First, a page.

Women Wind Weavers of Guatemala
Learning to Weave in Guatemala
Thousands of women in Guatemala make their living by weaving textiles and selling them to “middle men” who then sell textiles in regional markets. Middle men can make a handsome profit but the women often make less than $2.00 per day. This level of poverty leads to malnourished children and lack of opportunity for children, particularly girls, to get an education.
The Appropriate Technology Collaborative (ATC) and the University of Michigan BLUELab engineering students are creating new technologies and new markets for women artisans. We are breaking the circle of poverty and creating new jobs in clean technology.
Our collaborative design team ATC + BLUELab + a local Women’s Weaving Cooperative in Nueva Santa Catarina Ixtahuacan, Guatemala are working together, hand-in-hand to design a new high value technology based on traditional practices.
Our goal is to provide new opportunity through collaborative design.
Women bear the brunt of global poverty. Of the 1.2 billion living in abject poverty (less than $1.00 / day) an astonishing 70% are women. Women’s poverty leads to children’s malnutrition, stunted growth and cognitive impairment.
We need to create new opportunities for women to take control over their financial destiny.
Our collaborative design team provides opportunity from the start. We are working with a local womens weaving cooperative to co-create a new technology that uses the traditional skills in new ways.
To help thousands of women, we will publish the Woven Wind Turbine online along with instructional photos and video. From our previous projects we expect dozens of nonprofits (NGOs) around the world to use our designs to help create new income for poor women worldwide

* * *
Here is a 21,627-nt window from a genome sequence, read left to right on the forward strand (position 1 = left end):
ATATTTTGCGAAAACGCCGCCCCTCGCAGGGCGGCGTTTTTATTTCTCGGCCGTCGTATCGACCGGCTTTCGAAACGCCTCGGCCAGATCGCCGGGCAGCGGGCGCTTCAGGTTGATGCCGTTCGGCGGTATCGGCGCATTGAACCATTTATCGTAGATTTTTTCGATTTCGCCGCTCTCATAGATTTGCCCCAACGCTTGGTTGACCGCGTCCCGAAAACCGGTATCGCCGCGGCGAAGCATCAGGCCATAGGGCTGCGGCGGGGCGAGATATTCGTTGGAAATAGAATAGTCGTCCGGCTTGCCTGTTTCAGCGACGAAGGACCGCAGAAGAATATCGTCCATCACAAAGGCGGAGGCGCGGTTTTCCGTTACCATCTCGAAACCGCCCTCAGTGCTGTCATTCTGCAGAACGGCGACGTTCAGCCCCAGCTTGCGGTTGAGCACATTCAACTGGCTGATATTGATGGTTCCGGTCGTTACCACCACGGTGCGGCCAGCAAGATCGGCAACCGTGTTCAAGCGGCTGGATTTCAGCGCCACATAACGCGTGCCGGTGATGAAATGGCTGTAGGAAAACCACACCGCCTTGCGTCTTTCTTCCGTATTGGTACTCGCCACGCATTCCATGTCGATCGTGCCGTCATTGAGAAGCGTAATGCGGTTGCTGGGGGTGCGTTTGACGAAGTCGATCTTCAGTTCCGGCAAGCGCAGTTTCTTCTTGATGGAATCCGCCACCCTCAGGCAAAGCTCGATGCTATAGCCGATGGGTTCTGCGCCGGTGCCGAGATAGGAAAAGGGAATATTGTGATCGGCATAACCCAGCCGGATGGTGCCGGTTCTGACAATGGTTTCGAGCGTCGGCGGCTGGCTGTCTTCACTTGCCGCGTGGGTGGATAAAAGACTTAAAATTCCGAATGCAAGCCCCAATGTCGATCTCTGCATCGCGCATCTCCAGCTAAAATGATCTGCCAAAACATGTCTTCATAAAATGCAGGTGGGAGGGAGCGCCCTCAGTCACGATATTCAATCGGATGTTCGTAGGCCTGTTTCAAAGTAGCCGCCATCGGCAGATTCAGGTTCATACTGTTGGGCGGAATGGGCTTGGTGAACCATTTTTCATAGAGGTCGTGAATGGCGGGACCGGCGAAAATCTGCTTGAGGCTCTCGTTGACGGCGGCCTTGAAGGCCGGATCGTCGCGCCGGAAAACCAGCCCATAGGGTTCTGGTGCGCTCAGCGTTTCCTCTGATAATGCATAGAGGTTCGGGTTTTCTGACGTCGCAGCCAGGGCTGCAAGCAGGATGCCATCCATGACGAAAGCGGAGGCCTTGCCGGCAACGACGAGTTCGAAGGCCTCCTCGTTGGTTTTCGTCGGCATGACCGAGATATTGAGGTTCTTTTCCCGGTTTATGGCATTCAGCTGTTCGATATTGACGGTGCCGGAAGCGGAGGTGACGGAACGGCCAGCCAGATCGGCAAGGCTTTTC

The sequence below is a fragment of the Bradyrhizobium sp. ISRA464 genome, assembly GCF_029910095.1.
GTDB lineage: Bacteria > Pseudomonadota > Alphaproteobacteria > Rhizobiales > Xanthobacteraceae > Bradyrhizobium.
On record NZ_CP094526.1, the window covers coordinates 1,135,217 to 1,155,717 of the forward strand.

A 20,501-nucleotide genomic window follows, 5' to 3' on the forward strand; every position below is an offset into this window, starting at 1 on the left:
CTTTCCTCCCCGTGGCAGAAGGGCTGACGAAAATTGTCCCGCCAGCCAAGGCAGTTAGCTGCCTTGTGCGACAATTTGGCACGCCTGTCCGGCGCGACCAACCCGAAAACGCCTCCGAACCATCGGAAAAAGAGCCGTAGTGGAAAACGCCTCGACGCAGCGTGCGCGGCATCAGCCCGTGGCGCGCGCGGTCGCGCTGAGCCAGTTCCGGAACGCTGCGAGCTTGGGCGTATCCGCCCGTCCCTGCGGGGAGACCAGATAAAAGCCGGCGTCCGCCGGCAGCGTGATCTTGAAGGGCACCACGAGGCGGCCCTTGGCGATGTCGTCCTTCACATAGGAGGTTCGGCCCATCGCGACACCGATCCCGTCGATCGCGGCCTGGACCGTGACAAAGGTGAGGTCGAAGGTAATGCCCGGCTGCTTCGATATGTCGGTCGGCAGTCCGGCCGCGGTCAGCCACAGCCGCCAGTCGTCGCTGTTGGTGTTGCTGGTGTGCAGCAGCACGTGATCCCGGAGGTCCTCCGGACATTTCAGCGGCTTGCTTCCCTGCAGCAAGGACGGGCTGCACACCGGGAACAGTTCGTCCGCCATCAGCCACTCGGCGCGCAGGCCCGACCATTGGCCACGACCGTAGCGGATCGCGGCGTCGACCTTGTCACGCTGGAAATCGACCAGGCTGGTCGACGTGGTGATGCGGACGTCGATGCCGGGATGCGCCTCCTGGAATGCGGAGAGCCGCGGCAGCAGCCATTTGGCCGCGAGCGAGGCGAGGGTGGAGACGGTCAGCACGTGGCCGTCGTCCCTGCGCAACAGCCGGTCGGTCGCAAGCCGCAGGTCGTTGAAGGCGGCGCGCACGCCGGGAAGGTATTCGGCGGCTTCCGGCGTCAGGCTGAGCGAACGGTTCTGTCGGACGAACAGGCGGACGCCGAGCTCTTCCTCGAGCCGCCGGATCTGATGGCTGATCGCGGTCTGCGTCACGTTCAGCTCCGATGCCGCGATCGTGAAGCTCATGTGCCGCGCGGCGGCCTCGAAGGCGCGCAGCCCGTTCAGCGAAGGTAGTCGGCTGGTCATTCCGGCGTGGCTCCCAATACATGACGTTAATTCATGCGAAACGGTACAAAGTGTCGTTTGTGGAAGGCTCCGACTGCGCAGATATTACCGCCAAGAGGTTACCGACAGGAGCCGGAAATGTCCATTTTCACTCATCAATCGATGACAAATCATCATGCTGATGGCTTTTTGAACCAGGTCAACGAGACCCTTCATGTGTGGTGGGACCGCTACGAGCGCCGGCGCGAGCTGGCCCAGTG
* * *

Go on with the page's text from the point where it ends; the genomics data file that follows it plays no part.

We started working on the design and method of construction for woven wind turbine blades in September 2010. In February / March 2011 we met with our local partners in Nueva Santa Catarina Ixtahuacah, Guatemala. Collectively we began the design process for weaving both traditional fibers and high-strength fibers to create strong fabric that can then be formed into high efficiency wind turbine blades.
More Students Learn Weaving
The collaborative team made many different types of fabric and demonstrated how wind turbines can capture the wind to create electricity. The experience of seeing how magnets, wires and wind can be combined to power a home was a highlight of a very busy week.
Proof of Concept Wind Turbine Made From Local Parts +
Woven Turbine Blades
The Need for Funding:
We have proven that the team of ATC + BLUELab + the Women’s Weaving Coop can collaborate on new technologies. We have created several types of fabric and formed preliminary blade geometries.
- Create a simple method to form our fabric into uniform, high efficiency turbine blades
- Design an easy to construct and easy to maintain generator
- Demonstrate how wind turbines generate electricity at local schools
- Document existing wind conditions and map best locations for wind turbines
- Install two demonstration wind turbines
- Monitor our demonstrations for 12 months
Large Scale Impact:
Our successful model of licensing our designs Creative Commons and making them available online has given us unparalleled success. Both our Treadle Pump and our Solar Vaccine Refrigerator have been downloaded over 2,000 times each with dozens of nonprofits building our technologies worldwide.